HEA 1007, Expanding Mental Health Access (Kirchhofer), makes a number of changes that would expand access to treatment and respond to workforce shortage issues. HEA 1007 responds to the workforce shortage impacted by substance use. Of course it is well documented that Indiana faces an opioid crisis and the response must include prevention, treatment and enforcement-as well as employment. The opioid epidemic is impacting the available labor force and thus the Gross State Product (GSP). According to national data, approximately 25% of job applicants nationwide test positive on drug tests and most are dismissed as a result. According to an analysis by Ryan Brewer, Ph.D, MBA, Associate Professor of Finance at Indiana University-Purdue University Columbus, the direct loss to the Indiana economy arising from opiate misuse is estimated at $1.5Billion per year.
HEA 1007 includes language offered by Rep Steve Davisson that would create a voluntary program for employers who wish to assist new hires and tenured employees with addiction treatment as a condition of continued employment. The Division of Mental Health and Addiction (DMHA) will provide guidelines for the treatment programs to insure comprehensive and evidenced based treatment. DMHA will also develop and provide resources and training for employers regarding substance use disorder. Further, data will be collected to monitor the effectiveness of the program. Employers are provided immunity protections to assertions of negligent hiring.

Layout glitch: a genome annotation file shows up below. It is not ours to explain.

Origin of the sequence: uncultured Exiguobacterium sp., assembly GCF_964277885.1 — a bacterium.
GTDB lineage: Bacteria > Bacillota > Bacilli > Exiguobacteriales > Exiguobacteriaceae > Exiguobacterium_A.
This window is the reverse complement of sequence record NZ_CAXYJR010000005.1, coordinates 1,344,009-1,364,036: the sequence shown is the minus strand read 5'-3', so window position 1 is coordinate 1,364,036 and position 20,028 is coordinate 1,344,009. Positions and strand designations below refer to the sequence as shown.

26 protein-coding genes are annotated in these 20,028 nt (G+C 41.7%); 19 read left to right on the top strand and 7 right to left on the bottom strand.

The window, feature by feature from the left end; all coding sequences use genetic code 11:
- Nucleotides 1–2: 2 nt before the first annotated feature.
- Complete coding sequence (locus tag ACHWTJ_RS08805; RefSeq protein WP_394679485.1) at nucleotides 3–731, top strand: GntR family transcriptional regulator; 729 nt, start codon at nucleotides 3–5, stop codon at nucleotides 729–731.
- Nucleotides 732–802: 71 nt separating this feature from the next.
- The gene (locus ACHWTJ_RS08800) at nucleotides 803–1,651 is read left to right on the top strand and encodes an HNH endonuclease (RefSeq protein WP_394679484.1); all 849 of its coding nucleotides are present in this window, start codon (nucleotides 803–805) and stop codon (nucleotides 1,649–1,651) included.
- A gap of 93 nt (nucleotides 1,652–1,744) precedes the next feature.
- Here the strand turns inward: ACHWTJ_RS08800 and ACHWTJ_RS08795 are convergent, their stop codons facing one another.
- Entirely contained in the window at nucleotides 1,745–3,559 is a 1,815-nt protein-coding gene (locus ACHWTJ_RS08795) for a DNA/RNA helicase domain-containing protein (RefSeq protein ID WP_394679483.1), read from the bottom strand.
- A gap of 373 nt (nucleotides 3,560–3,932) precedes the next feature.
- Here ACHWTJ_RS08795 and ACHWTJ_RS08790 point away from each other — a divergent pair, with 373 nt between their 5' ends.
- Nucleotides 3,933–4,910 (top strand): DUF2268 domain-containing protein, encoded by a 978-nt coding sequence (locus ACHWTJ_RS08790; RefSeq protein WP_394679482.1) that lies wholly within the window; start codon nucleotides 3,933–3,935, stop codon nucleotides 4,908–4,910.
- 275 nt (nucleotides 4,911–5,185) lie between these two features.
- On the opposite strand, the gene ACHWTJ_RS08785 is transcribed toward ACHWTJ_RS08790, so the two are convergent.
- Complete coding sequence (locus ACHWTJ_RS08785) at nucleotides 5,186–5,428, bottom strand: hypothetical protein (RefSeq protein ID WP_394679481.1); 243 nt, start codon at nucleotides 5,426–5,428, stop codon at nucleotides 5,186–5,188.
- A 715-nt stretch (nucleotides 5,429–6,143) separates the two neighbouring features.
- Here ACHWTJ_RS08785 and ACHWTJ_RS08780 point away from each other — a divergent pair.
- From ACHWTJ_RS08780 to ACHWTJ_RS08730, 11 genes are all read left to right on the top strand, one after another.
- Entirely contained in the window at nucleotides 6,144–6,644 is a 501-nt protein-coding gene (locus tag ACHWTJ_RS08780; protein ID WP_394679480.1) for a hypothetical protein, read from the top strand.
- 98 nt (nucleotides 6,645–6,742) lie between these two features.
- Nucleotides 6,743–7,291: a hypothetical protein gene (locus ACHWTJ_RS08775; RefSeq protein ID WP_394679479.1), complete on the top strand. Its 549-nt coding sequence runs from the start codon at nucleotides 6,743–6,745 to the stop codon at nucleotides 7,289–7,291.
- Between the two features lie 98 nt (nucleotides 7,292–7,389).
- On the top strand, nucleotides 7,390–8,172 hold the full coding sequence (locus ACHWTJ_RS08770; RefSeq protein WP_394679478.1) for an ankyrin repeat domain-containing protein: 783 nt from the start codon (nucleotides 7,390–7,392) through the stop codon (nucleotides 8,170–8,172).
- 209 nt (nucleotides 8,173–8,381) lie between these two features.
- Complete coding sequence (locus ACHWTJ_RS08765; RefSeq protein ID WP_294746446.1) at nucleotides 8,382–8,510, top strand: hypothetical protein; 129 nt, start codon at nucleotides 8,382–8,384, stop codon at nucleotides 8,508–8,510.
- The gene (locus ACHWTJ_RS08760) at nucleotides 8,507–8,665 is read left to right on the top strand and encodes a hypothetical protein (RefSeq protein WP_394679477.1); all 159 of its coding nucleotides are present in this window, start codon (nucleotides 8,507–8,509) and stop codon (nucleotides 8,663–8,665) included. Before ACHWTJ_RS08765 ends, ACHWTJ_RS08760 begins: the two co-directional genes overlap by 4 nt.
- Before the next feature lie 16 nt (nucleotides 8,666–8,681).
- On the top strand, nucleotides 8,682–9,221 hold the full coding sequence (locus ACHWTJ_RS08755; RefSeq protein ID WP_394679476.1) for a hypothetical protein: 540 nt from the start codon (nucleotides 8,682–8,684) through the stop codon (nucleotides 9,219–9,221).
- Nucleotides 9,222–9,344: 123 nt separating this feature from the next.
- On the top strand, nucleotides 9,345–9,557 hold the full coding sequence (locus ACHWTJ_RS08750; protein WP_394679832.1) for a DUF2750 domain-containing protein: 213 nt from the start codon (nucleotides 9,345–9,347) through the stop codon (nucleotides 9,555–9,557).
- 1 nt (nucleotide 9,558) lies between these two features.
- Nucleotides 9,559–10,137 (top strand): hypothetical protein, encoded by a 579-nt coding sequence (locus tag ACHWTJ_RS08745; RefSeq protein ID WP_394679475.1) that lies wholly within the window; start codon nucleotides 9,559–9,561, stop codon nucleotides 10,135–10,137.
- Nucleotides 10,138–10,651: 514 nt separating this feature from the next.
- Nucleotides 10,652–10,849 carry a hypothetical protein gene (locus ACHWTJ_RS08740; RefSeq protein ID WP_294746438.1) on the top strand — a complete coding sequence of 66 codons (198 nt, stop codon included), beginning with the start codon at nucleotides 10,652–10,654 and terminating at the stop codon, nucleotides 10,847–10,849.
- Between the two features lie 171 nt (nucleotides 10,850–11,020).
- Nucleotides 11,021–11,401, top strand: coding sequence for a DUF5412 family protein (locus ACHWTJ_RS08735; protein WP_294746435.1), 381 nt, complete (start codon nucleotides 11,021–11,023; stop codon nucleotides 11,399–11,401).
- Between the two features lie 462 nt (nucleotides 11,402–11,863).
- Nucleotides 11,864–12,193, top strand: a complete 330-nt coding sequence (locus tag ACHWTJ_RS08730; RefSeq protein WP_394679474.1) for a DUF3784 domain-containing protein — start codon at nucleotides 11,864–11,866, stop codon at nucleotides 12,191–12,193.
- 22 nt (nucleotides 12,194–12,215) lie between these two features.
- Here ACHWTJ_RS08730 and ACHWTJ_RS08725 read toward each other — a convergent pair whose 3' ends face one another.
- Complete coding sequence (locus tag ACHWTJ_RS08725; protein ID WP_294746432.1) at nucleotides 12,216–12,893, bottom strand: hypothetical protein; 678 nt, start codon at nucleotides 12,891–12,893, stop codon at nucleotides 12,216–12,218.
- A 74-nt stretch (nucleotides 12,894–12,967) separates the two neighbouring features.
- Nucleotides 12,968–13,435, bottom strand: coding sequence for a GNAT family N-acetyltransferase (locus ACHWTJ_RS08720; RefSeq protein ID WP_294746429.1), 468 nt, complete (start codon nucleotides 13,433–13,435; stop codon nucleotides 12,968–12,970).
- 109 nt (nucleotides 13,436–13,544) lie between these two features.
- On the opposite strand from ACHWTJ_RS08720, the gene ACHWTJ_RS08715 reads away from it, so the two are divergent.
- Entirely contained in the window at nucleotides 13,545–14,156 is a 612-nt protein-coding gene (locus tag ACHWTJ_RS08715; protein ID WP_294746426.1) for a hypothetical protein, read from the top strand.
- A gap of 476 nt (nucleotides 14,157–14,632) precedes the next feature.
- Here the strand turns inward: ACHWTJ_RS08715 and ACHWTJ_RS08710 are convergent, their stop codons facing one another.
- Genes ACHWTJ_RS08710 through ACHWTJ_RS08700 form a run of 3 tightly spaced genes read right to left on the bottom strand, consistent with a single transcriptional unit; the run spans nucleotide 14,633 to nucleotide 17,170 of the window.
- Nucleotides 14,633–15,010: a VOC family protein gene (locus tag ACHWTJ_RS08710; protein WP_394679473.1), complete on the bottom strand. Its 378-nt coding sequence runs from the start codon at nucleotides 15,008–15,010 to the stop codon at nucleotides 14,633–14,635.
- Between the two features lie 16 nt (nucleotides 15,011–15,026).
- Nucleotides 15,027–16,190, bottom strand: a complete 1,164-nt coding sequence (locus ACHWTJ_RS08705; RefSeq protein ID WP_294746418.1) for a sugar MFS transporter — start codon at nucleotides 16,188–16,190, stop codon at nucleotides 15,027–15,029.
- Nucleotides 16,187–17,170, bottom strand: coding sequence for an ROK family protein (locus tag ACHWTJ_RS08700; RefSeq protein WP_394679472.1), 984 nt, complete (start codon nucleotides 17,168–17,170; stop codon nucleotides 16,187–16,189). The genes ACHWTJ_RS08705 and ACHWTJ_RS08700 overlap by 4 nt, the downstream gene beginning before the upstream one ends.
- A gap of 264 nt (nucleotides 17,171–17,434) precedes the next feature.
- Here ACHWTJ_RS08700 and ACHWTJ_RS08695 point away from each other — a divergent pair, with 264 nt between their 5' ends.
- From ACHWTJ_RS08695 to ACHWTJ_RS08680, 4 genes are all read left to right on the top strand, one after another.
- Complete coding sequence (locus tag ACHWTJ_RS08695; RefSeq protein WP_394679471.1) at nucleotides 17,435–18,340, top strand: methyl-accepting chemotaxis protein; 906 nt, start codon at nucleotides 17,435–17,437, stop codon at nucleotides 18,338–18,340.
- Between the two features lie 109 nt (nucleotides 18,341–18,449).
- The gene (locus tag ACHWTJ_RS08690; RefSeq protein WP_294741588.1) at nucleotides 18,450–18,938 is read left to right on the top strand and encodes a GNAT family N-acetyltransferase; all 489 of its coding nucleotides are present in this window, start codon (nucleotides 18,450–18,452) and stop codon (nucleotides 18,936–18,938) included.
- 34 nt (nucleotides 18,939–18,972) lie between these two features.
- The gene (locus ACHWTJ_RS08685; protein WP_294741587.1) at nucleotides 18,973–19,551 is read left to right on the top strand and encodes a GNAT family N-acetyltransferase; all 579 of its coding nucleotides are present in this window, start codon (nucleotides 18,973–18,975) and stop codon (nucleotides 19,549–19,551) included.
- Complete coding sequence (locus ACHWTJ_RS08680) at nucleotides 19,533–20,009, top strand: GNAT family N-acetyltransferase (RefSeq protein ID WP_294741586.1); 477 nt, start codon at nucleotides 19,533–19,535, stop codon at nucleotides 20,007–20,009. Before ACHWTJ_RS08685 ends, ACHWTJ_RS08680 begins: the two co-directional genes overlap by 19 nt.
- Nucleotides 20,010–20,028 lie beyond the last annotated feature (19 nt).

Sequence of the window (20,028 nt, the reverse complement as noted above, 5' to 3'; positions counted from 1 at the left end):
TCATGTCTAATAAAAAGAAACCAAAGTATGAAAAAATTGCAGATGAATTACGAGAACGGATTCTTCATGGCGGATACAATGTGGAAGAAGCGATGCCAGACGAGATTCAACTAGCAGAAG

HEA 1007 creates an important tool to address both the opioid epidemic and workforce shortage with a public private partnership that includes employers and employees.
In addition, HEA 1007 permits the Division of Mental Health and Addiction to approve 9 additional opioid treatment programs through hospitals or community mental health centers to assure comprehensive treatment. The goal will be to have an OTP within an hour’s drive of anyone in the state.
Further, the bill would make a number of changes in the area of behavioral health licensing and credentialing to respond to workforce needs.
Specifically, HEA 1007 will require accident and sickness insurance policies regulated by Indiana law to provide coverage for SUD treatment by licensed addiction counselors. In addition, temporary permits will be available while clinicians pursue the supervisory hours required for licensure. The process for credentialing providers will also be streamlined and made more centralized. Finally, the provider pool for Recovery Works will be expanded to include individuals licensed by IPLA who provide behavioral health services.
HEA 1006, Broadening Criminal Justice Treatment Options (Steuerwald), continues the effort to provide treatment to those who interface with the criminal justice system. HEA 1006 was recommended by the Judicial Reinvestment Advisory Council (JRAC) and will add probation departments, pretrial diversion programs, and jail treatment programs to programs that are eligible for state grants for Community Corrections.
In addition, HEA 1006 will allow the Division of Mental Health and Addiction (DMHA) to establish a pilot program, subject to available funding and upon the recommendation of JRAC, to provide mental health and addiction forensic treatment services to individuals charged with a misdemeanor. This is the Recovery Works program that is limited to serving individuals either charged with a felony or with a felony in their criminal history. This pilot would allow DMHA to create a program that would provide earlier intervention, presumably more effective treatment at a lower cost, and potentially preventing further advancement in the criminal justice system.